I could read reports and attend meetings until I’m blue in the face, but until I made my first trip above the Arctic Circle to the village of Kotzebue, located on Alaska’s northwest coast, I couldn’t fully appreciate the challenges of dealing with an oil spill in Arctic conditions. Last week, however, I finally was able to see some of those challenges first hand.
The purpose of this trip up north was to attend a workshop on involving the community not only when responding to oil spills but also when measuring and restoring the resulting damage to natural resources. Due to the prospect of increased ship traffic and offshore oil drilling in Arctic regions, the risk of an oil spill in Arctic waters is growing.
As a result, Alaska’s Northwest Arctic Borough sponsored this workshop to discuss oil spill response and restoration issues. NOAA attended along with several other state and federal agencies, and the Coastal Response and Research Center facilitated the meeting. The workshop also included discussions about how to integrate local community knowledge into the newly released Arctic Environmental Response Management Application (ERMA), an online mapping tool that integrates different types of environmental information for decision makers during disasters.
Located 33 miles north of the Arctic Circle, Kotzebue is a hub of travel for this area of Alaska, allowing participants from eleven villages in the Northwest Arctic Borough to attend this workshop. During the course of the meeting, community members from Kotzebue and surrounding villages expressed concerns about oil spill response capabilities and how a spill would affect their subsistence lifestyle.
These initial discussions are extremely useful in NOAA’s efforts to broaden our understanding of how people are so closely tied to and dependent on natural resources in the Arctic—and how we would be able to evaluate those connections in case an oil spill interfered with them. The most important goal of the workshop that we were able to achieve was to enhance relationships and the knowledge exchange between local Alaskan communities and government agencies.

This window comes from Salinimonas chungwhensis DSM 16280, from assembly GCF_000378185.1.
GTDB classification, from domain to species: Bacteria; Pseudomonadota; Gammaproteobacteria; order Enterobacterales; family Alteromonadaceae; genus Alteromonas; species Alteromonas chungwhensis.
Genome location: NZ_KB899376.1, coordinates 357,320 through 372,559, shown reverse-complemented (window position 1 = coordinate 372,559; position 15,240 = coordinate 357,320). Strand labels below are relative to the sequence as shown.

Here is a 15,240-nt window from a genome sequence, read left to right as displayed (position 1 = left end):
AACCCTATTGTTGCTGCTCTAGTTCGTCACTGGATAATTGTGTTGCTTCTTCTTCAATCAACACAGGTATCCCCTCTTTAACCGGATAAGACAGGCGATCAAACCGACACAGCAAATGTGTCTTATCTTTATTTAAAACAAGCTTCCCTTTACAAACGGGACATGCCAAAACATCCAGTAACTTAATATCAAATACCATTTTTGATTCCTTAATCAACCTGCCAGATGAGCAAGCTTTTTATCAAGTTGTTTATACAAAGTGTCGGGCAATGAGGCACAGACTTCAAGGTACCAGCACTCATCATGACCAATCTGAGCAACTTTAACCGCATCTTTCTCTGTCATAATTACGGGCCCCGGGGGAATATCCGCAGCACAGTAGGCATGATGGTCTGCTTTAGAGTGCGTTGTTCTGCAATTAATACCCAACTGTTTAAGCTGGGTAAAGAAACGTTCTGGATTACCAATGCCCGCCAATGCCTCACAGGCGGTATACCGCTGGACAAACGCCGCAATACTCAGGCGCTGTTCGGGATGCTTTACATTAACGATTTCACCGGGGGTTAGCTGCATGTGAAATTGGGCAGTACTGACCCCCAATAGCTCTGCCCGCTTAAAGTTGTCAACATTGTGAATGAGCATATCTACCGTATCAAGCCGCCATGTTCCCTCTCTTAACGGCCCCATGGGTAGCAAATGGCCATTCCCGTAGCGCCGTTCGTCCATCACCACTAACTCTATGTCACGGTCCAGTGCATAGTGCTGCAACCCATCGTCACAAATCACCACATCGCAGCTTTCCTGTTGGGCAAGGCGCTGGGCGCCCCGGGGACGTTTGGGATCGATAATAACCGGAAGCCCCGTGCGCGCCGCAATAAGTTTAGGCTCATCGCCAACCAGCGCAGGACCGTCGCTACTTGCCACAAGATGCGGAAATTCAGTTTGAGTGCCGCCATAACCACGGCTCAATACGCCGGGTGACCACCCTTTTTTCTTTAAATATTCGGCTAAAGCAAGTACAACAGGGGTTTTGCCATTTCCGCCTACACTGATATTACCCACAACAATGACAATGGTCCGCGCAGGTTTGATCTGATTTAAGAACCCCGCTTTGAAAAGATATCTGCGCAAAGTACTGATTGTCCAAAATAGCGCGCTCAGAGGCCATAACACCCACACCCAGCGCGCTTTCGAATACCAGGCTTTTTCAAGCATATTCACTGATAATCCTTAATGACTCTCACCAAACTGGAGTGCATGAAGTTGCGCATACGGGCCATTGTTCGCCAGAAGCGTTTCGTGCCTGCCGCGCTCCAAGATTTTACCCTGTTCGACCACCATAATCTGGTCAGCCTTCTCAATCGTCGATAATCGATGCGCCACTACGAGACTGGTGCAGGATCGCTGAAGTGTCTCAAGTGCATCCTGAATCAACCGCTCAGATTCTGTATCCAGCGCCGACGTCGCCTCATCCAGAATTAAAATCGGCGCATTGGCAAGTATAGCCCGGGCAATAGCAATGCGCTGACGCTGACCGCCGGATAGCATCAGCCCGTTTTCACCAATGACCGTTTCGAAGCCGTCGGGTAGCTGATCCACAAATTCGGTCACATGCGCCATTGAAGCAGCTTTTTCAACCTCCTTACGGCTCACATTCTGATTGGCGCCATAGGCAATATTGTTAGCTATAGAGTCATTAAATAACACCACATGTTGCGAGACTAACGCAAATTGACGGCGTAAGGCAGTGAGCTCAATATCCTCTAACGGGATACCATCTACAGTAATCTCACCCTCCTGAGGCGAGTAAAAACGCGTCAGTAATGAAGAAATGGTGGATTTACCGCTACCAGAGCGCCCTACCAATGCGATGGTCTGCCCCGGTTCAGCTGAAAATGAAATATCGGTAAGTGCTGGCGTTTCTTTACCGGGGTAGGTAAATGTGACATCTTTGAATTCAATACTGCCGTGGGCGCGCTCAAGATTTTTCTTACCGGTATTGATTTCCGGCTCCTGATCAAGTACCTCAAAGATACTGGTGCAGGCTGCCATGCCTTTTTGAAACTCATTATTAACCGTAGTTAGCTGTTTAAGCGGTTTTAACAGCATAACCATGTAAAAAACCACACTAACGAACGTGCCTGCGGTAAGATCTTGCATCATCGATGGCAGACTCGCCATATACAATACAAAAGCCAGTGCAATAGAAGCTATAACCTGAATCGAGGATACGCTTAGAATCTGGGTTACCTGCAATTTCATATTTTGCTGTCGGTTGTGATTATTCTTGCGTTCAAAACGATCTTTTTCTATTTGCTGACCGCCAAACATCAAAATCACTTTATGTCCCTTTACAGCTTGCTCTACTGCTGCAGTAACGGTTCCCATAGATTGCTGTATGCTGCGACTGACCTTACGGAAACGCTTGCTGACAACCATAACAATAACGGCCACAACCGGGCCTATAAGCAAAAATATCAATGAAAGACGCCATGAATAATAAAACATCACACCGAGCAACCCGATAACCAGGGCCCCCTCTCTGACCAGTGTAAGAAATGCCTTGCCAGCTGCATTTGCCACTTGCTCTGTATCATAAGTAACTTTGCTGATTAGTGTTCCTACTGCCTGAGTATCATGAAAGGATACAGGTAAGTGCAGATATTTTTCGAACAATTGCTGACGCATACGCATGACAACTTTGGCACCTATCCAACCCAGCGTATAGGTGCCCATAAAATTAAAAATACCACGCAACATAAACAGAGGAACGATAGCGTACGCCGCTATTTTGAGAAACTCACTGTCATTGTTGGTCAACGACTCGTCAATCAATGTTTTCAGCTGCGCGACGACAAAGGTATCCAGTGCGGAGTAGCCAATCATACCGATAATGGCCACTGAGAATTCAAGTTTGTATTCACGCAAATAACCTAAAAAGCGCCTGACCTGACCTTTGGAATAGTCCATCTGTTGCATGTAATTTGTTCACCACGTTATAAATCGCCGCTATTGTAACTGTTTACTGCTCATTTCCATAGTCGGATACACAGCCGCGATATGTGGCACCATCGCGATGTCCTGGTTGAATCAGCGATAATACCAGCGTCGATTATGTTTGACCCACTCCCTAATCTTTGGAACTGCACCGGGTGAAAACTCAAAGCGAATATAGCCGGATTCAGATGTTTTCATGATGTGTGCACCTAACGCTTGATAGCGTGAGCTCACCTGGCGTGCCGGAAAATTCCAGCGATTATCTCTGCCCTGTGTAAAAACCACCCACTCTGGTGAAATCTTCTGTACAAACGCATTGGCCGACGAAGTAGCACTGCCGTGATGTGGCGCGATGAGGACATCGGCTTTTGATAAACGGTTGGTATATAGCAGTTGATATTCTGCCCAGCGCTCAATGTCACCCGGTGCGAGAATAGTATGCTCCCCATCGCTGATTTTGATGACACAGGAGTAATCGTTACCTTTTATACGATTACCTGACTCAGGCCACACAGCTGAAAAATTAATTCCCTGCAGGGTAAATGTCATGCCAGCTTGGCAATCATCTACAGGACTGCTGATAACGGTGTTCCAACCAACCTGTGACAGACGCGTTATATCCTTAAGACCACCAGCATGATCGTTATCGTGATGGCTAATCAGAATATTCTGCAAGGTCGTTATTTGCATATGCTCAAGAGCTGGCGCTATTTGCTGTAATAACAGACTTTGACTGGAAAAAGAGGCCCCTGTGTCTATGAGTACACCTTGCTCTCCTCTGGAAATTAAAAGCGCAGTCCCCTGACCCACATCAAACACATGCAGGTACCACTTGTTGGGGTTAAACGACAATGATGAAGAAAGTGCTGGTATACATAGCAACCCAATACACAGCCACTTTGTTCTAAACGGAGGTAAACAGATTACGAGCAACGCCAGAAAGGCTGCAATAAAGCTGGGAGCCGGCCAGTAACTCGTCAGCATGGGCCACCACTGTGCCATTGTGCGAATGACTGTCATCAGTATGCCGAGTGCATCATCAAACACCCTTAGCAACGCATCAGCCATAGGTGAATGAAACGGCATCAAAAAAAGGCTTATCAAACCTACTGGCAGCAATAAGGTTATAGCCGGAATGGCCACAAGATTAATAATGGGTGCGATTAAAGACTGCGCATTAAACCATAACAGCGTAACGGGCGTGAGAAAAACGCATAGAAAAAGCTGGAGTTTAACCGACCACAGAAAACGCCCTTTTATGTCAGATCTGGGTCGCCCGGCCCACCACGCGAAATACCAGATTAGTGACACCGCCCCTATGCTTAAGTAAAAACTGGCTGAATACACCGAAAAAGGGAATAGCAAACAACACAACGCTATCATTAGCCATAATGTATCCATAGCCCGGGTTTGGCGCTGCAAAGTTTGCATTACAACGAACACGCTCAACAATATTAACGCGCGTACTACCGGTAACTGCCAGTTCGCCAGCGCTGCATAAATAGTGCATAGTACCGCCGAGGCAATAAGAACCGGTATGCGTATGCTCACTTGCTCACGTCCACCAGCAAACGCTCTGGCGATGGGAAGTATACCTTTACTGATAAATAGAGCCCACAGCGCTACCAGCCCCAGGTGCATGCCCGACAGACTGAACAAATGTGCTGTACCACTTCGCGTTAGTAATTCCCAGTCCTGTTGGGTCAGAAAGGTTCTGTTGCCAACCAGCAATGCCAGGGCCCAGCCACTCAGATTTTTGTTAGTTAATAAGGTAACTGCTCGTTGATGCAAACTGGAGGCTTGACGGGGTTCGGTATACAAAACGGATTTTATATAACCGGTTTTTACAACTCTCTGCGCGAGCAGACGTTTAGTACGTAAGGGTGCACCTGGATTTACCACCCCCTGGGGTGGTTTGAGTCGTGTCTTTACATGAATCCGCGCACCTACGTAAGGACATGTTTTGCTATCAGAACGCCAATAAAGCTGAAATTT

I’m not sure of the best way to explain how important this is, but I’ll give it a shot. When we first arrived in Kotzebue, we spent a good amount of time looking out over the vast sea ice; it was the first time I had ever seen this thick layer of ice frozen over the Arctic Ocean. We saw snowmobilers and skiers speed across it, and we observed numerous small groups ice fishing on it. Two days later, the first layer of snow on the ice had firmed up, enabling us to walk out onto it without sinking up to our knees in snow.
The big question was, How safe was the ice? (Because this was my first trip to the Arctic and I only know Seattle’s mild winters, I was justifiably apprehensive about it.) We could see some cracks in the ice, but two days ago it was being heavily used. Even though there was no one out on the ice at the time, eventually we figured that it was safe.
Very timidly, we walked out onto the sea ice, but no issues arose except cold fingers. What we needed and desired, however, was guidance from the locals who knew the ice. Those who live in this amazing corner of the world know the status of the ice and would have been able to direct us if there were any safety problems.
I think this experience, although on a very small scale, can be compared to the objectives of this workshop. One of the central goals was to start building relationships between those who know the local environments with those emergency responders and restoration experts who will need their guidance and expertise if an oil spill does occur.